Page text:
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January 22, 2007

Kim Clijsters


THE MODERATOR: Questions, please.

Q. The difference in the two sets, the first one absolutely magnificent, but what happened in the second?
KIM CLIJSTERS: I think I played one looser game. That made her really step it up herself. I let her back into the match.
I think what I did really well in the beginning of the match was, you know, doing what I came -- where I started the match, definitely dominating the points. As soon as I got a shorter ball or as soon as I felt like the court was opening up for me, try to go to that open corner.
Even if it's the first or second ball, just do that, be aggressive in the beginning of the points, because that's where you can win a lot of points against her. I felt like in the second set she started doing that a little bit as well.
She had to take some more risks. She was coming in, playing a couple serve and volleys. She started being more aggressive. It worked.
She's a good player. The way she played in the second set is how I usually play matches against her.

Q. We saw you feeling better and better each match. Can you possibly say where you are in relation to your best tennis? 80, 85%?
KIM CLIJSTERS: That's a question that you guys ask a lot, but it's hard to compare that. A lot of things have an influence on how you feel. It's very hard to compare to -- you know, probably some of the best tennis I played was the few weeks leading into the US Open and then the US Open. But it's so hard to compare that because that's like over a year and a half ago almost. It's very hard to compare that.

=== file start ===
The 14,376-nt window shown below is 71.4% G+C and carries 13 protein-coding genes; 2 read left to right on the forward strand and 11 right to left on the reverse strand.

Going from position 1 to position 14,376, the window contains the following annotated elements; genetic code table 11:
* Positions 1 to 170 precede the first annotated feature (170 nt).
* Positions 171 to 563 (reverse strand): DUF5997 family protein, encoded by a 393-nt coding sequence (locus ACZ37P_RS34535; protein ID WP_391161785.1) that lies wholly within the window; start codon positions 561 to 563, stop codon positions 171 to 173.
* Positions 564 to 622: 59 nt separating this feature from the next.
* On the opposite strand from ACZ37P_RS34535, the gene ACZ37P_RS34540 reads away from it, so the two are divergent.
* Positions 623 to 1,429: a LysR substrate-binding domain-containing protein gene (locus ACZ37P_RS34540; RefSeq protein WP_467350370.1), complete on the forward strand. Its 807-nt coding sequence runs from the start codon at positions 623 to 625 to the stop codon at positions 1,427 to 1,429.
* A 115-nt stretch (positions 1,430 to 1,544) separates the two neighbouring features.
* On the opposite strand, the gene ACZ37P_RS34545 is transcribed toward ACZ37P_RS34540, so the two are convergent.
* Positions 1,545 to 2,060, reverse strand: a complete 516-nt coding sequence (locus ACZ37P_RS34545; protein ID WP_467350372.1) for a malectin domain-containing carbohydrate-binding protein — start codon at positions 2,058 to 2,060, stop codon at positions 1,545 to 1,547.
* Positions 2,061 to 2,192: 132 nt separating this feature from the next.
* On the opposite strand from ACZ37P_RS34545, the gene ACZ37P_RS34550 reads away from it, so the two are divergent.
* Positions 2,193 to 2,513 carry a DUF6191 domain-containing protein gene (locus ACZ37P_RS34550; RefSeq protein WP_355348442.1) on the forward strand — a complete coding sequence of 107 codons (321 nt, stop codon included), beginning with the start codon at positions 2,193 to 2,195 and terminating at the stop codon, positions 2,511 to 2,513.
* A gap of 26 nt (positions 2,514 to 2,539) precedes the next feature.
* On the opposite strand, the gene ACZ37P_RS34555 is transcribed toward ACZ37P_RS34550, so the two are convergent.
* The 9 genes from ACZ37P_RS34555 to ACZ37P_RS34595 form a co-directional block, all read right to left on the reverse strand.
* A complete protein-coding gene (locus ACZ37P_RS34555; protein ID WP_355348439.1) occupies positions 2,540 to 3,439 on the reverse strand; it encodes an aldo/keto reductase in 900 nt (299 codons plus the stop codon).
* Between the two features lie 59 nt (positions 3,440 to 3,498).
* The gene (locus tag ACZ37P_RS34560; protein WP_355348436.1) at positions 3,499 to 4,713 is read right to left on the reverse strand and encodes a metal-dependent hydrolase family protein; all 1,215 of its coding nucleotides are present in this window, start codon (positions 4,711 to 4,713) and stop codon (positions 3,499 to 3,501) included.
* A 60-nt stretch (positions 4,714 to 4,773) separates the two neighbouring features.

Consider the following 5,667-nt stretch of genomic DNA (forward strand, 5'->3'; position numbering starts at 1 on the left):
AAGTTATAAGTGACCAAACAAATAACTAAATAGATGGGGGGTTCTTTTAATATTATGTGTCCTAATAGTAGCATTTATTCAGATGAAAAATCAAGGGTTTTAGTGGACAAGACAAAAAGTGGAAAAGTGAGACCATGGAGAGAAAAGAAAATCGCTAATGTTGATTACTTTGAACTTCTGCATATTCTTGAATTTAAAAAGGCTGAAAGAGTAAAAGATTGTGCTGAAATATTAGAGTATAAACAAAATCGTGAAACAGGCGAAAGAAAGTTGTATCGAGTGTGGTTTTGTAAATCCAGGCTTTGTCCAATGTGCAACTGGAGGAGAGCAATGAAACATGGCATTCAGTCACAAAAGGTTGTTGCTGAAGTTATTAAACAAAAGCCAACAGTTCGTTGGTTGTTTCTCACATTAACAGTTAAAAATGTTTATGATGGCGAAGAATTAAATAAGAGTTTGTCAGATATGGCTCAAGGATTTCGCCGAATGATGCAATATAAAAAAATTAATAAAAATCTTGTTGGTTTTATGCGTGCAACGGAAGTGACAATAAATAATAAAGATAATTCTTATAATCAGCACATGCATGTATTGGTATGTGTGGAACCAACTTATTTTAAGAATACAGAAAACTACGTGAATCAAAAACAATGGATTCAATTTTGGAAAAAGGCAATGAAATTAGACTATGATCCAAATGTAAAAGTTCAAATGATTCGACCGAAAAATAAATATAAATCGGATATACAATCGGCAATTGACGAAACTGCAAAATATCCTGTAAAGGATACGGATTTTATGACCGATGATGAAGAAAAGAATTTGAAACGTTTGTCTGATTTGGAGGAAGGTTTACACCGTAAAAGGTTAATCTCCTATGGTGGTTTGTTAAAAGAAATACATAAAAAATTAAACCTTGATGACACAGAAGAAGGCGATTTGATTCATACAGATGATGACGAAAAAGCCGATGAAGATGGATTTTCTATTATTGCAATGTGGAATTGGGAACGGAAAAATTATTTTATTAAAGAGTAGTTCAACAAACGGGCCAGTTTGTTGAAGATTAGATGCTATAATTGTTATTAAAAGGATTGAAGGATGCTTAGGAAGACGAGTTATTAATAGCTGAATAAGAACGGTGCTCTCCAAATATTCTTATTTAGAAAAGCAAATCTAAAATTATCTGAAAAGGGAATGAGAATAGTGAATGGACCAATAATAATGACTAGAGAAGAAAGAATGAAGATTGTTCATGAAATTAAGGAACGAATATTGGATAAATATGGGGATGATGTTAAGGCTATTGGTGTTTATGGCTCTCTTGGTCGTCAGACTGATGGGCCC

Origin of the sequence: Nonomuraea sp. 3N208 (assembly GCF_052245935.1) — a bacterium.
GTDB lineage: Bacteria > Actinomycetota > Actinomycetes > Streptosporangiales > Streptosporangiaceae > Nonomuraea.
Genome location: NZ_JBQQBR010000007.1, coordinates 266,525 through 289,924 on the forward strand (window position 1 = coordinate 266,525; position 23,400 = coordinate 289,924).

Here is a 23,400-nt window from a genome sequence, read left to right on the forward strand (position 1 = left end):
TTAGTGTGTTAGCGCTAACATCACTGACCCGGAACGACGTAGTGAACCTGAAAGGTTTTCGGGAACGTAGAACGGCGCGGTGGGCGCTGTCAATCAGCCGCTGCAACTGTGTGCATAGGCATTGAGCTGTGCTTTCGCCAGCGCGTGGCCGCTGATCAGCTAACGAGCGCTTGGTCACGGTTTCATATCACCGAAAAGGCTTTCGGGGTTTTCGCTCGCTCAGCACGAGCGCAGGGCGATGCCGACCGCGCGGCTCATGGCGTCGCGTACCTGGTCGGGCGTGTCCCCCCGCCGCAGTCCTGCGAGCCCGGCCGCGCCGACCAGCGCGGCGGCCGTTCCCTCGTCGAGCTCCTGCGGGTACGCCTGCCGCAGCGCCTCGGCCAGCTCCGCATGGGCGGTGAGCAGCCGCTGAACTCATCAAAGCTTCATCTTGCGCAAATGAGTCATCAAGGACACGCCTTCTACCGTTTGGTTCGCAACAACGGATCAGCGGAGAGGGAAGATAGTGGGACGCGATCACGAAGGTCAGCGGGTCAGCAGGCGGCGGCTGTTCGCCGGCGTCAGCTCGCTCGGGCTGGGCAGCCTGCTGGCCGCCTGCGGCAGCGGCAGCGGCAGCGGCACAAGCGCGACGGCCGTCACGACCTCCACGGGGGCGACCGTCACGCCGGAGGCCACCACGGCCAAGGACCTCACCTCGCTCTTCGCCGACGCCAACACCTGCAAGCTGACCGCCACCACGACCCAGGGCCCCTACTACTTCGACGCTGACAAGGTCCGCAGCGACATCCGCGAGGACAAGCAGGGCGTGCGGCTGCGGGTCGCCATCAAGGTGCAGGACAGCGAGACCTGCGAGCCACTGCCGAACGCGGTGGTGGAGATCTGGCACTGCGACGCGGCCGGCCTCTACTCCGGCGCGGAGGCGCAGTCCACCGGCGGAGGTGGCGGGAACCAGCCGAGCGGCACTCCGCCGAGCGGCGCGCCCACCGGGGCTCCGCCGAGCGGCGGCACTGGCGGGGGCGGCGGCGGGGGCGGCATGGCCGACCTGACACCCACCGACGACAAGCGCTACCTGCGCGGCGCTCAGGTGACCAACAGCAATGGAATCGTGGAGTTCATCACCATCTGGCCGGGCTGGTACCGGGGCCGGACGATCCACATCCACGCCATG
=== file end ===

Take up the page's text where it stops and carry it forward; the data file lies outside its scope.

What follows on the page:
But, you know, I do feel like I'm trying to get back up there and I feel like I'm seeing the ball well and moving well. To me, first of all, that's really important. If I physically feel fine, then I'm capable of running a lot of balls down, defending well. That's when my game really falls into place, where I can defend well but also be aggressive on a lot of points.

Q. What about the prospect of taking on Martina again?
KIM CLIJSTERS: Yeah, it's fun. It's a good thing. I think last year I was really excited to play against her, as well, because it was a while before I got to play her.
Yeah, it is fun. I think she's doing well. It's good to see that she's doing good. I look forward to playing against her. We always have a lot of fun points when you play against Martina. She always comes up with some unbelievable shots that you don't expect.
Sometimes when you play a player you kind of get used to their routine, you know kind of when they're going to play down the line, cross-court. With her, you always have to be ready to go the other way, I think. That's what makes it so fun. It's very challenging.

Q. Does it give you extra confidence knowing you beat her at the same stage last year?
KIM CLIJSTERS: No, it's always nice if you beat a player. But I've lost to her in the past before. Tomorrow's a totally different match. It is the quarterfinal. It's at the Australian Open again. But to me that doesn't promise anything. You have to go out there and fight for every point.

Q. You haven't lost to her since she came back. Do you think this year she'll be a much harder proposition than last year? Maybe she was a little green.
KIM CLIJSTERS: You always have to take -- every opponent you play, it doesn't matter if they're playing bad in a tournament or if they're playing really good, lower ranked, my attitude never changes the way I feel.
I think if you start with that kind of mindset, you always have to be ready for your opponent to play their best tennis. I think that's when you come up with some of your best stuff, as well.

Q. Both of you have so much affection in Australia. Who do you think will get the majority of support?
KIM CLIJSTERS: There's about six guys in the stands who I think who will be supporting me, the ones that were singing out there today. I have no idea who they are. At least I'll have six guys in my box, my family and friends that are there.